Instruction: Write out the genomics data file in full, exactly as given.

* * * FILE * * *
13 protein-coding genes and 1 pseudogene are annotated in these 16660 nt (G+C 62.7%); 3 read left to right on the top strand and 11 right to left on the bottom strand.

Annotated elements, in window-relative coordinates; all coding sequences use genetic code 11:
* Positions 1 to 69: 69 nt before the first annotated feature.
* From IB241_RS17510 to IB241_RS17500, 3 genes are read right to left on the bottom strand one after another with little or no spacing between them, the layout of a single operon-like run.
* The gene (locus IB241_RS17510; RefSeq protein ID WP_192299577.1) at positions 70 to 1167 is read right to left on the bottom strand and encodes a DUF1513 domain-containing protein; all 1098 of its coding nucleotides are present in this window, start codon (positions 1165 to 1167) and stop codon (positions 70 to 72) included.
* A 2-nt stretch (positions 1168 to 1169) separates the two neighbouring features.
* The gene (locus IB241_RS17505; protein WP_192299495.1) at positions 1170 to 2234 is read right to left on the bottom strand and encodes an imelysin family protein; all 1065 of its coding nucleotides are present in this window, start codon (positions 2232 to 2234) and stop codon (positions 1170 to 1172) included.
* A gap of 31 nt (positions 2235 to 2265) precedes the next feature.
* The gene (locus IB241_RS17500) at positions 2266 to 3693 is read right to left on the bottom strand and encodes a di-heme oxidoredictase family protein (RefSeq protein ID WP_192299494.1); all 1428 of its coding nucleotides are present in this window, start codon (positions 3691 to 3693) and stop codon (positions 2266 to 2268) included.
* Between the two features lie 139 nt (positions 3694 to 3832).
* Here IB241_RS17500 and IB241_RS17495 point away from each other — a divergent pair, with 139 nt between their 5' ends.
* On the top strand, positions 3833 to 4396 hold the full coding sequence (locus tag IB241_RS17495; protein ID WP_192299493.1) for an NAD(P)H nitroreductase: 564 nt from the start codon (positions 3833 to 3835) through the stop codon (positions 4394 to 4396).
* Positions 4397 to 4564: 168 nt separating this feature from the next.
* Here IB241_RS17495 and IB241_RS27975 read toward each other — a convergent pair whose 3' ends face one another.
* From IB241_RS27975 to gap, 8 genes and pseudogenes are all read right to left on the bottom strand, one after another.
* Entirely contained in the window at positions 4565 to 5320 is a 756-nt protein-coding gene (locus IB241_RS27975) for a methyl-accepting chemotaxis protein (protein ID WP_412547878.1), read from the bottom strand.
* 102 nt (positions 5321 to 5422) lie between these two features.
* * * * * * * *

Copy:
13 protein-coding genes and 1 pseudogene are annotated in these 16660 nt (G+C 62.7%); 3 read left to right on the top strand and 11 right to left on the bottom strand.

Annotated elements, in window-relative coordinates; all coding sequences use genetic code 11:
* Positions 1 to 69: 69 nt before the first annotated feature.
* From IB241_RS17510 to IB241_RS17500, 3 genes are read right to left on the bottom strand one after another with little or no spacing between them, the layout of a single operon-like run.
* The gene (locus IB241_RS17510; RefSeq protein ID WP_192299577.1) at positions 70 to 1167 is read right to left on the bottom strand and encodes a DUF1513 domain-containing protein; all 1098 of its coding nucleotides are present in this window, start codon (positions 1165 to 1167) and stop codon (positions 70 to 72) included.
* A 2-nt stretch (positions 1168 to 1169) separates the two neighbouring features.
* The gene (locus IB241_RS17505; protein WP_192299495.1) at positions 1170 to 2234 is read right to left on the bottom strand and encodes an imelysin family protein; all 1065 of its coding nucleotides are present in this window, start codon (positions 2232 to 2234) and stop codon (positions 1170 to 1172) included.
* A gap of 31 nt (positions 2235 to 2265) precedes the next feature.
* The gene (locus IB241_RS17500) at positions 2266 to 3693 is read right to left on the bottom strand and encodes a di-heme oxidoredictase family protein (RefSeq protein ID WP_192299494.1); all 1428 of its coding nucleotides are present in this window, start codon (positions 3691 to 3693) and stop codon (positions 2266 to 2268) included.
* Between the two features lie 139 nt (positions 3694 to 3832).
* Here IB241_RS17500 and IB241_RS17495 point away from each other — a divergent pair, with 139 nt between their 5' ends.
* On the top strand, positions 3833 to 4396 hold the full coding sequence (locus tag IB241_RS17495; protein ID WP_192299493.1) for an NAD(P)H nitroreductase: 564 nt from the start codon (positions 3833 to 3835) through the stop codon (positions 4394 to 4396).
* Positions 4397 to 4564: 168 nt separating this feature from the next.
* Here IB241_RS17495 and IB241_RS27975 read toward each other — a convergent pair whose 3' ends face one another.
* From IB241_RS27975 to gap, 8 genes and pseudogenes are all read right to left on the bottom strand, one after another.
* Entirely contained in the window at positions 4565 to 5320 is a 756-nt protein-coding gene (locus IB241_RS27975) for a methyl-accepting chemotaxis protein (protein ID WP_412547878.1), read from the bottom strand.
* 102 nt (positions 5321 to 5422) lie between these two features.